By Ann de Rouffignac
HOUSTON, Sept. 26, 2001 — A Federal Energy Regulatory Commission judge postponed a decision in the landmark $9 billion California electricity refund case until March.
The case has dragged on for months because the California Independent System Operator (ISO) hasn’t supplied the supporting data required by the judge to make his recommendation. The matter was supposed to be decided by November.
California has claimed consumers are owed $9.8 billion in refunds by power generators who allegedly overcharged for wholesale electricity during 2000 and part of 2001. The generators claim the prices were justified by market conditions.
The state through the California Public Utilities Commission and the ISO claimed the generators and other sellers of power unfairly charged the California public. The California Public Utilities Commission and the ISO made these allegations in March of 2001.
The judge asked for documentation of the state’s claims that the prices charged were excessive. He directed the ISO to examine wholesale transactions with individual generators, including plant specific data such the price of natural gas and heat rate.
“The judge asked us to calculate the prices of power from October of 2000 through January 2001 using FERC’s formula for the mitigated price,” said Gregg Fishman, spokesman for the ISO. But the ISO still had not supplied the required data in a satisfactory form by Sept. 25.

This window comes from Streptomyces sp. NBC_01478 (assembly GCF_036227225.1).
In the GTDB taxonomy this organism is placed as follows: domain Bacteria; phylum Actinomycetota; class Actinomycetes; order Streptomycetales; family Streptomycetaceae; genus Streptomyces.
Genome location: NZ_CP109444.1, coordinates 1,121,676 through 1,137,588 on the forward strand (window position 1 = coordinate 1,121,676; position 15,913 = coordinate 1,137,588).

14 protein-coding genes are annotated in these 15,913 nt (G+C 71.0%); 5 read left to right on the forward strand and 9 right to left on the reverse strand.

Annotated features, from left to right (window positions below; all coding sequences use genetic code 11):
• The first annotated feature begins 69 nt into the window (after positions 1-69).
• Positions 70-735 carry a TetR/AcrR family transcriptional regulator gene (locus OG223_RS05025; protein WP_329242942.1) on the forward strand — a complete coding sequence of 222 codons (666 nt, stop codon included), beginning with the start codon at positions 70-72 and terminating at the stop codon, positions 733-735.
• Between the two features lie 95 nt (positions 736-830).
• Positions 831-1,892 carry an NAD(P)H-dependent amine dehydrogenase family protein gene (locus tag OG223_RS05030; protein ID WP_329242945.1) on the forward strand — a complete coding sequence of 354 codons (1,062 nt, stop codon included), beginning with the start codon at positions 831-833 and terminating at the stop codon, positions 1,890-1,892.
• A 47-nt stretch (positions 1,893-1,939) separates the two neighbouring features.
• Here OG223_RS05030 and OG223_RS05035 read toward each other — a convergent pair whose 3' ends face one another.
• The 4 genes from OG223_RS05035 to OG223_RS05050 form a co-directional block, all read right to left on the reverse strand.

One generator who was present at the hearing last week but did not want to be identified said it was unclear why the ISO hasn’t complied with the judge’s request. Some generators have privately asked why the state hasn’t rushed to supply the data, since it could mean substantial refunds to Californians. They surmised the data might not support claims of huge overcharges made last spring.
An ISO attorney who did not want to be identified said the ISO did have the data but it was very “complicated. There is no political agenda here. The board doesn’t micromanage our position in FERC hearings.”
Gov. Gray Davis, who has vehemently demanded refunds, appointed the current ISO board. The judge gave the ISO until Dec. 7 to submit the facts. Once he is satisfied with the data, there will be a 45-day evidentiary period. The judge is scheduled to issue his final report by Mar. 8, 2002.